Going Green With the Right Solar Company
As 2011 enters its final quarter, activity in the solar energy market is literally heating up. This includes the tried-and-true solar-powered water heaters and the newer grid-tied photo-voltaic (PV) systems.
It’s imperative for consumers to get their systems installed before the end of the year to qualify for the generous renewable energy credits offered by both the IRS and state of Hawaii taxing authorities. The cost of these systems is essentially subsidized by the government up to 65 percent of the purchase price. This not only makes it affordable, but from an investment point of view, a “no-brainer.”
Solar water heaters can save upward of 30 percent to 40 percent of a home’s electrical energy costs, while PV systems have been known to eliminate nearly all of the utility bill beyond a minimum connection charge of around $18 per month. Contrast that with typical energy expenses of $300 to $400 per month or more. The rate per kilowatt hour (kWh) has risen by more than 30 percent from a mere year ago.
Various factors must be considered to determine the right systems to install. These include the energy consumption based on the number of household residents, lifestyle habits, geographical location of the home and orientation of available roof areas. Often, a combination of both solar water heating and PV would achieve the homeowner’s goals at an economical outlay. One size does not fit all.
This is the philosophy practiced by Hi-Power Solar’s partners, Ron Romero and Matt Adams. Ron has more than 20 years of experience in the solar business and Matt has 16 continuous years with system installations. Hi-Power uses proven components in its customized system designs from manufacturers such as Sanyo, Samsung and Solar World, which are among the most productive PV modules available today.
The numbers are in and the decision has been made. You want to “Go Green” and commit to solar. The next questions are: “What are the dynamics of the energy credits?” and “How can systems be financed?”
Assume that a typical two-system PV design has a gross price of $30,000. The federal tax credit is 30 percent, or $9,000, and the state credit of 35 percent is $10,000 as there is a $5,000 limit per installed system. The net cost after credits is $11,000. Let us also assume that the energy output will reduce electrical usage by 660 kWh per month. Multiplied by a rate of $0.30 per kWh, the homeowner can realize a saving of $198 per month, or $2,376 annually. This represents a 21.6 percent rate of return and a payback period of four years eight months on the net cost of the system.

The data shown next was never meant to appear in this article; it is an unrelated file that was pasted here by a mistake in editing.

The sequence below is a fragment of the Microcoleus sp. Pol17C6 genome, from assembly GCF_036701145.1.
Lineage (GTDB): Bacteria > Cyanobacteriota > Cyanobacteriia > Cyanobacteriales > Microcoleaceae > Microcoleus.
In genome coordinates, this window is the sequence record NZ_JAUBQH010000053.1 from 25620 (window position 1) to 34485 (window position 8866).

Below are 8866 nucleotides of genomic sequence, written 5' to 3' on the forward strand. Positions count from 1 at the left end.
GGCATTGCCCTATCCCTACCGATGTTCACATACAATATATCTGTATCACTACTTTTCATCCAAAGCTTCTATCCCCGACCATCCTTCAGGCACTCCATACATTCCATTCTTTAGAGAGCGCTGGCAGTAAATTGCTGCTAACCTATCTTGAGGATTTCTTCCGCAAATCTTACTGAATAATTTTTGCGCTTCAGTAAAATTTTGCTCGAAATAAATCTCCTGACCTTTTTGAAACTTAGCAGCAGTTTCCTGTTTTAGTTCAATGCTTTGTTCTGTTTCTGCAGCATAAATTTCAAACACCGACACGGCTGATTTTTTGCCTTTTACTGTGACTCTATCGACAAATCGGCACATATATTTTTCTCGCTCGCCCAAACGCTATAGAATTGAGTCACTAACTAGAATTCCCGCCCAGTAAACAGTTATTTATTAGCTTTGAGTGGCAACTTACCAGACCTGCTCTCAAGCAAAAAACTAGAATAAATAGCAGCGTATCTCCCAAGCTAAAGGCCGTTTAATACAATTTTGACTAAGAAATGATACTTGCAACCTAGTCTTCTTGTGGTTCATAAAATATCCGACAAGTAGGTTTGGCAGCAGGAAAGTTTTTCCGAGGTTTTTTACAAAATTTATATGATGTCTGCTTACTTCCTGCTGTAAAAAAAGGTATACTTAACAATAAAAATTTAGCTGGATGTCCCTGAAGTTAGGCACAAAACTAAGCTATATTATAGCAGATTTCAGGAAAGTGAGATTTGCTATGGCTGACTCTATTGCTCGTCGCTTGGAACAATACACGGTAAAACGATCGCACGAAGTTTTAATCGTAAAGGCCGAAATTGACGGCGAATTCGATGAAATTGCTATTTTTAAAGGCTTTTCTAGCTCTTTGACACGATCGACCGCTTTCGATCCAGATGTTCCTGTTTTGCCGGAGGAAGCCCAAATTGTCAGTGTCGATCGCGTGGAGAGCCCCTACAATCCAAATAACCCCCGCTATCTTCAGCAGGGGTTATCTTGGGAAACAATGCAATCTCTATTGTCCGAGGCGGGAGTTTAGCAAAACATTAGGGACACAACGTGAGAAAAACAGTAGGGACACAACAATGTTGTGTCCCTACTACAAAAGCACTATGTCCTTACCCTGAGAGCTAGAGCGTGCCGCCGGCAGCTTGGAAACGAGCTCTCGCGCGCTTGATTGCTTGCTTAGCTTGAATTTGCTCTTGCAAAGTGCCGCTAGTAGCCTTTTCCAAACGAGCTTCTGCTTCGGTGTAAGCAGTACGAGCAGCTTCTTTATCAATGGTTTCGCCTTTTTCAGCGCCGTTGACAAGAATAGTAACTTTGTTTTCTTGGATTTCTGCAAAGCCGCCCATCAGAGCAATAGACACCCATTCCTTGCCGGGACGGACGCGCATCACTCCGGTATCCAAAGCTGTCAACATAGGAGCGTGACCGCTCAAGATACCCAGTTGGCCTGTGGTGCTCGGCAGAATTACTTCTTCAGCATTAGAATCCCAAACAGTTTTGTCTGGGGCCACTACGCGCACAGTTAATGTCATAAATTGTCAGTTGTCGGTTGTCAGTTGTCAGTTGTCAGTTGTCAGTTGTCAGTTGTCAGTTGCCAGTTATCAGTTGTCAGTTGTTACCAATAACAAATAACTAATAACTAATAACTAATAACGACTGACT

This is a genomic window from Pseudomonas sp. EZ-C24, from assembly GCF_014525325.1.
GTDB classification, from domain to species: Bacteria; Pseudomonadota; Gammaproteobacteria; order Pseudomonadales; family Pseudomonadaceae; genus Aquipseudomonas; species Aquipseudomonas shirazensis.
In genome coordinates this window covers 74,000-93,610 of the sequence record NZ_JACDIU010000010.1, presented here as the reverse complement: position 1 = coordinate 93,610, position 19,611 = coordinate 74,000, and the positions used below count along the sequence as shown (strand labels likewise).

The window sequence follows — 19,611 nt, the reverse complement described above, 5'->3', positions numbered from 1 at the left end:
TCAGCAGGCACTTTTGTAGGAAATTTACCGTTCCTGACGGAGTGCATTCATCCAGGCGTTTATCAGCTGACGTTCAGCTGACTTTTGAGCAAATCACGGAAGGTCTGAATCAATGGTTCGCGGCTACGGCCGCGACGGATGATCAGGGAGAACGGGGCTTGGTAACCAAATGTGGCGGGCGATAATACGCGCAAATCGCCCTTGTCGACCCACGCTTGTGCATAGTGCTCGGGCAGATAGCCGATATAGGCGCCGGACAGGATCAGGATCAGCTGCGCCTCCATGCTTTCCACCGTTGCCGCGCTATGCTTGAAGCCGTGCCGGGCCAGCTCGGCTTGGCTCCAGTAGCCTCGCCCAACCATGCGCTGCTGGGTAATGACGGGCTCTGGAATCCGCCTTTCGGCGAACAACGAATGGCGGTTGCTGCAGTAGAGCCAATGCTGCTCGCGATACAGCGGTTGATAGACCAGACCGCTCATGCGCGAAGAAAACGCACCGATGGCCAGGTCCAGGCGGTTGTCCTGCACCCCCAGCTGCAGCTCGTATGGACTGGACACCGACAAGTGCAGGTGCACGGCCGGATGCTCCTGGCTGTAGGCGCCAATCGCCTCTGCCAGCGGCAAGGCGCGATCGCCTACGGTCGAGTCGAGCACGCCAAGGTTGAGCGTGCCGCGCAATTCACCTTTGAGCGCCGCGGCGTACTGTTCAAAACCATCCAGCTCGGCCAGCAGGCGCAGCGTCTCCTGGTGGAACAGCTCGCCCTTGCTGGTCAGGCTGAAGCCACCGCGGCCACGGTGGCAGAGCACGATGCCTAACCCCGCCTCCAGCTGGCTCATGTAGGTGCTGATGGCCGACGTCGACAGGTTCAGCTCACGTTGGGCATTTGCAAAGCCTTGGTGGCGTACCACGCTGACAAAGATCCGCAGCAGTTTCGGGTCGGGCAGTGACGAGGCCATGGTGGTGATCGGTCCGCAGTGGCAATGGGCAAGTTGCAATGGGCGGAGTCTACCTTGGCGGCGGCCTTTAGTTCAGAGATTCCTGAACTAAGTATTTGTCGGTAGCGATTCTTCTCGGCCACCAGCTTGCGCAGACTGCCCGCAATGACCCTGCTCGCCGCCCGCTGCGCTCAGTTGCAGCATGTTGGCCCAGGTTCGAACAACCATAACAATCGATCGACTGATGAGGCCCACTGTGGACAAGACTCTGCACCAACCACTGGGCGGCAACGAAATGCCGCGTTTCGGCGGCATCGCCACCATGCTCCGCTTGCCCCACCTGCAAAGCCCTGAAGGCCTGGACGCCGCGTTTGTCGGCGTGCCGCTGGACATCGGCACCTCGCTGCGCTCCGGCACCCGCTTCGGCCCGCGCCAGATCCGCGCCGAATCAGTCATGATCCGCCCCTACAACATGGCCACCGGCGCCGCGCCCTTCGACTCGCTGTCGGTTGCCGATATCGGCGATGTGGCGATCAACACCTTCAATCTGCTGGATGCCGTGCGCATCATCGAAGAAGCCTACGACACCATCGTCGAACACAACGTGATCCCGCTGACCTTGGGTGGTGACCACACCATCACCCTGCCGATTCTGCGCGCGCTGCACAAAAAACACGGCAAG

Many homeowners might not have funds readily available in cash or cash-equivalents. They may need to access funds through a home equity line of credit (HELOC) from their bank or credit union. Many are available with attractive initial interest rates under 2 percent for the first 12-18 months, with current variable rates of 4.5 percent. Interest paid is generally a deductible item as mortgage interest on Schedule A. Many HELOCs may permit the conversion of the loan to a fixed-interest second mortgage at a later time.
Other financing, such as special “green loans” are standard second mortgages with fixed interest rates typically higher than the initial HELOC rates. An area of difference is that repayments to HELOCs reopen the credit limits as the loan balance decreases, whereas this does not happen with standard second mortgages. The interest charged also qualifies as deductible mortgage interest expense.
Some individuals may have access to pension funds with special loan provisions. These loans are not included as current income: 401(k) plans, 403(b) tax-sheltered annuity (TSA) plans available to public school system employees (Hawaii’s DOE and University of Hawaii system), and 501(c)(3) plans for hospitals, nonprofits, charitable and scientific organizations. Loans will be limited to the lesser of $50,000 or 50 percent of the account value. In addition, there is a loan term of five years with required repayment on at least a quarterly basis. Should the required repayment become delinquent, those sums in default transform into reportable income for the applicable tax year. Depending on the age of the employee, additional IRS penalties may also apply. The interest paid on these loans is generally not deductible as mortgage interest.
Joining the solar revolution is likely to provide a financial bonanza for the consumer. It pays to be a little cautious in choosing the most appropriate system design and to explore the financial options available. Let Hi-Power Solar help you Go Green! For additional information, call 342-0802.